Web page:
Flowering problems and their possible solution in cassava breeding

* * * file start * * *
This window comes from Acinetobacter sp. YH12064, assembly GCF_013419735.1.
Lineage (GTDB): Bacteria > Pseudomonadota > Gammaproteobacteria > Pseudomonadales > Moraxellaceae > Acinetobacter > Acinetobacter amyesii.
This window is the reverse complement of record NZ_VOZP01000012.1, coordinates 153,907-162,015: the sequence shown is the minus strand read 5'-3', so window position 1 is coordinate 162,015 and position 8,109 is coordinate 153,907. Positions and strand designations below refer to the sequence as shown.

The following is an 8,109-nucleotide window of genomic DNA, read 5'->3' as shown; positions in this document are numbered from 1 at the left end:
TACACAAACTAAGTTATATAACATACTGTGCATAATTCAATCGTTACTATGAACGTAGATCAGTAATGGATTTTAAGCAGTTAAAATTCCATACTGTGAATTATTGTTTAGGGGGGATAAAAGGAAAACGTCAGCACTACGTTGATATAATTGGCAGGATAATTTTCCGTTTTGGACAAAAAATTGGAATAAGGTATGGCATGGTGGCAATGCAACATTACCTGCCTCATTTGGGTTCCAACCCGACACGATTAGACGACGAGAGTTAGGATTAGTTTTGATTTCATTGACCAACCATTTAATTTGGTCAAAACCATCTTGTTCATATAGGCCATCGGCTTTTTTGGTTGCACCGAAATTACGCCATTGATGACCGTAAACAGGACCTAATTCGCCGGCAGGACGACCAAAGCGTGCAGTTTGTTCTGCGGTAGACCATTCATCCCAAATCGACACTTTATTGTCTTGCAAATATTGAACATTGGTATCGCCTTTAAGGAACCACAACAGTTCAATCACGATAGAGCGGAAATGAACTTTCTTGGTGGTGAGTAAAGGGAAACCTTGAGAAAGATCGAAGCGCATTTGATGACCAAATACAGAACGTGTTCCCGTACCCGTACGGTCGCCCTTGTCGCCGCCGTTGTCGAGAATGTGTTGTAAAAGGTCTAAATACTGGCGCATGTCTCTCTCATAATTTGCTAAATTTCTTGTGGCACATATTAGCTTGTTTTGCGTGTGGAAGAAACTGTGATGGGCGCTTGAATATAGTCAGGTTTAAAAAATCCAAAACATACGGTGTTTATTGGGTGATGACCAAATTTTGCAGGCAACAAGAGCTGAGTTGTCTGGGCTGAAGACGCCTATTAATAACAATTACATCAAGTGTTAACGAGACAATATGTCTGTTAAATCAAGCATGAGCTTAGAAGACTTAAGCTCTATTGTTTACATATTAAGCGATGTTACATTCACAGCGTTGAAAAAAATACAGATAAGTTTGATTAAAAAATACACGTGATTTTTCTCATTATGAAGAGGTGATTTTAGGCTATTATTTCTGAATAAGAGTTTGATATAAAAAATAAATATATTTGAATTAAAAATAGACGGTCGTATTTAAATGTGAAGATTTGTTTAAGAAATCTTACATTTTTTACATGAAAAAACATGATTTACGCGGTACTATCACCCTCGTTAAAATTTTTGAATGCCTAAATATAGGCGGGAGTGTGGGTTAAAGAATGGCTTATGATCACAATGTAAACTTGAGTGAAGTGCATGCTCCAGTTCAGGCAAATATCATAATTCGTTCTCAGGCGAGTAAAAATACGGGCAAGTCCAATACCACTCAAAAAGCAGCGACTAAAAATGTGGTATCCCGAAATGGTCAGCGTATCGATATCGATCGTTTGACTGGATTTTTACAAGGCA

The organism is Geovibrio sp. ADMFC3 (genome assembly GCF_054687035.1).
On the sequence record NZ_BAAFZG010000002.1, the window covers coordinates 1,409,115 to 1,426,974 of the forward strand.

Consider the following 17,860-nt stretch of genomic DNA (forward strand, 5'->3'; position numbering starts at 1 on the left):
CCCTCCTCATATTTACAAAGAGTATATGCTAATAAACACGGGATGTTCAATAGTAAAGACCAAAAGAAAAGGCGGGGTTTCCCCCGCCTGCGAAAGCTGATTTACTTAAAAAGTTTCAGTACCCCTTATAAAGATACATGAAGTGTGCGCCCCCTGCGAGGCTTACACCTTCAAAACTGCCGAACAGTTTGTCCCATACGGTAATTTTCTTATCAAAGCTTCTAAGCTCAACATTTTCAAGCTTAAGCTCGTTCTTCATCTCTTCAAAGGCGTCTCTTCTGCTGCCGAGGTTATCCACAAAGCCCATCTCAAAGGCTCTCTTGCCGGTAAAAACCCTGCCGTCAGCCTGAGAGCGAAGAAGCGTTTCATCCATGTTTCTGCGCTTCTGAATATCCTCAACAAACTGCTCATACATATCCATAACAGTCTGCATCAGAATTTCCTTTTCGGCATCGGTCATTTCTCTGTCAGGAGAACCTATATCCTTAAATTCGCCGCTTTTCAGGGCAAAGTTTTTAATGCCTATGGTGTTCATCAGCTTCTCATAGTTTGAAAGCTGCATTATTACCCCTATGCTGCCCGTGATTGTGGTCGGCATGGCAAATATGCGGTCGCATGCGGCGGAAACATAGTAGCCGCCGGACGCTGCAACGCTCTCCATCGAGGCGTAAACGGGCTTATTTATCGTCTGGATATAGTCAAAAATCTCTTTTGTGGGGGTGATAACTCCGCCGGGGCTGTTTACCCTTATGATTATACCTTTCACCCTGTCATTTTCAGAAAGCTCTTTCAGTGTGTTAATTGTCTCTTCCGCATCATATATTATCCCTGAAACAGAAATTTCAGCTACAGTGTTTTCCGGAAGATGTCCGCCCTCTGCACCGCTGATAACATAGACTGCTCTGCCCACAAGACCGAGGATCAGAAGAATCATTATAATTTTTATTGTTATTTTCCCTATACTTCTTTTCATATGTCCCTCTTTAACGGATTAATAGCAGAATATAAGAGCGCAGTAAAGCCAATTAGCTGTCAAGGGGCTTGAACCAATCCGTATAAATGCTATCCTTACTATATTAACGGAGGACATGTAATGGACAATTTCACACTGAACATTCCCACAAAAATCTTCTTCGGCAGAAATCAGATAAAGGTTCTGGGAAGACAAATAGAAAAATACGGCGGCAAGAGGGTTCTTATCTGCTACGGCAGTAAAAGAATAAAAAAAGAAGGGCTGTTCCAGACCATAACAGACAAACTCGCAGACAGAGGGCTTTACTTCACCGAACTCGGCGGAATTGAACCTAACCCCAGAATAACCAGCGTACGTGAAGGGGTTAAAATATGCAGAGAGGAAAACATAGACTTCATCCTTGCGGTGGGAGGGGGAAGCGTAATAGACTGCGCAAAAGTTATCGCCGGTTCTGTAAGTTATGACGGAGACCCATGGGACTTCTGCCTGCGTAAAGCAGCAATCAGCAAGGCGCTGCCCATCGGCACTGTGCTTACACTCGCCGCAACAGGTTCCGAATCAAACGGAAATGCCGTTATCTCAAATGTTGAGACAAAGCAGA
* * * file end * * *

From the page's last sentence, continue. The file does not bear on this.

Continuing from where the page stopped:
Six elite cassava clones were chosen from cassava breeding program at the National Crops Resource Research Institute (NaCRRI) based on their flowering characteristics and seed set. The clones were planted in randomized complete block experimental design with 3 replications. The floral biology of these cassava clones were studied, focusing on morphological traits and developmental timing. Since cassava develops branches in levels, data was sourced from the 1st level of branching through the 4th level of branching. The result indicated that days to branching generally varied among all the genotypes studied, indicating the need to use different planting dates for different genotypes to ensure synchronization of flowering. The time difference among genotypes from branching to visible inflorescence was not larger than one and a half days and this difference did not seem to be a factor for synchronization. The general number of female flowers was low in all genotypes across branching levels. This suggests there is a need to apply techniques that could enhance flowering in cassava. Conversely, the number of male flowers outnumbered the female flowers, suggesting that male flower production may not be a limiting factor to hybrid seed production. The male flower opened 20 to 30 days later after the opening of the female flowers. This calls for delayed planting of the early flowering genotypes when used as female parent. It was recommended that in order to synchronize flowering, the late flowering genotypes have to be planted ahead of the early flowering genotypes. In addition, applying techniques such as growth regulators, red light and finding the most optimal locations for flowering is recommended for further study as a way of enhancing flowering among cassava genotypes.
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